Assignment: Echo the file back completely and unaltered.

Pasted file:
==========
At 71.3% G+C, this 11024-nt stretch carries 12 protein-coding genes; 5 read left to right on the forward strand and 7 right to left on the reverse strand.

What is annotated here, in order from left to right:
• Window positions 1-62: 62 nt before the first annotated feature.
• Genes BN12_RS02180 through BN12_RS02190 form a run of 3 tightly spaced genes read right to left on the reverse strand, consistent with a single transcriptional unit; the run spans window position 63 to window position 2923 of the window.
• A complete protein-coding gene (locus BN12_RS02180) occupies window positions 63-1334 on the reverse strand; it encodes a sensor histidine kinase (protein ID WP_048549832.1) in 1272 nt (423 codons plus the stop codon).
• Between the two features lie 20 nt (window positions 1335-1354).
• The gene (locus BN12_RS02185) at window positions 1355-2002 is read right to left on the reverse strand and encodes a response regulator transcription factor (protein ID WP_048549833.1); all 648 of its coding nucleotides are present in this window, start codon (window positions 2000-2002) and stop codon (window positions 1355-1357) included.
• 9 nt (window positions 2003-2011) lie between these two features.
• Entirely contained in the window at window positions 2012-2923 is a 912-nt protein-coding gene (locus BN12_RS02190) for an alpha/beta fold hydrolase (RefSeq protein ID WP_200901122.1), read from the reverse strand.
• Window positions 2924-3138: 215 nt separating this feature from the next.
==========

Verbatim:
At 71.3% G+C, this 11024-nt stretch carries 12 protein-coding genes; 5 read left to right on the forward strand and 7 right to left on the reverse strand.

What is annotated here, in order from left to right:
• Window positions 1-62: 62 nt before the first annotated feature.
• Genes BN12_RS02180 through BN12_RS02190 form a run of 3 tightly spaced genes read right to left on the reverse strand, consistent with a single transcriptional unit; the run spans window position 63 to window position 2923 of the window.
• A complete protein-coding gene (locus BN12_RS02180) occupies window positions 63-1334 on the reverse strand; it encodes a sensor histidine kinase (protein ID WP_048549832.1) in 1272 nt (423 codons plus the stop codon).
• Between the two features lie 20 nt (window positions 1335-1354).
• The gene (locus BN12_RS02185) at window positions 1355-2002 is read right to left on the reverse strand and encodes a response regulator transcription factor (protein ID WP_048549833.1); all 648 of its coding nucleotides are present in this window, start codon (window positions 2000-2002) and stop codon (window positions 1355-1357) included.
• 9 nt (window positions 2003-2011) lie between these two features.
• Entirely contained in the window at window positions 2012-2923 is a 912-nt protein-coding gene (locus BN12_RS02190) for an alpha/beta fold hydrolase (RefSeq protein ID WP_200901122.1), read from the reverse strand.
• Window positions 2924-3138: 215 nt separating this feature from the next.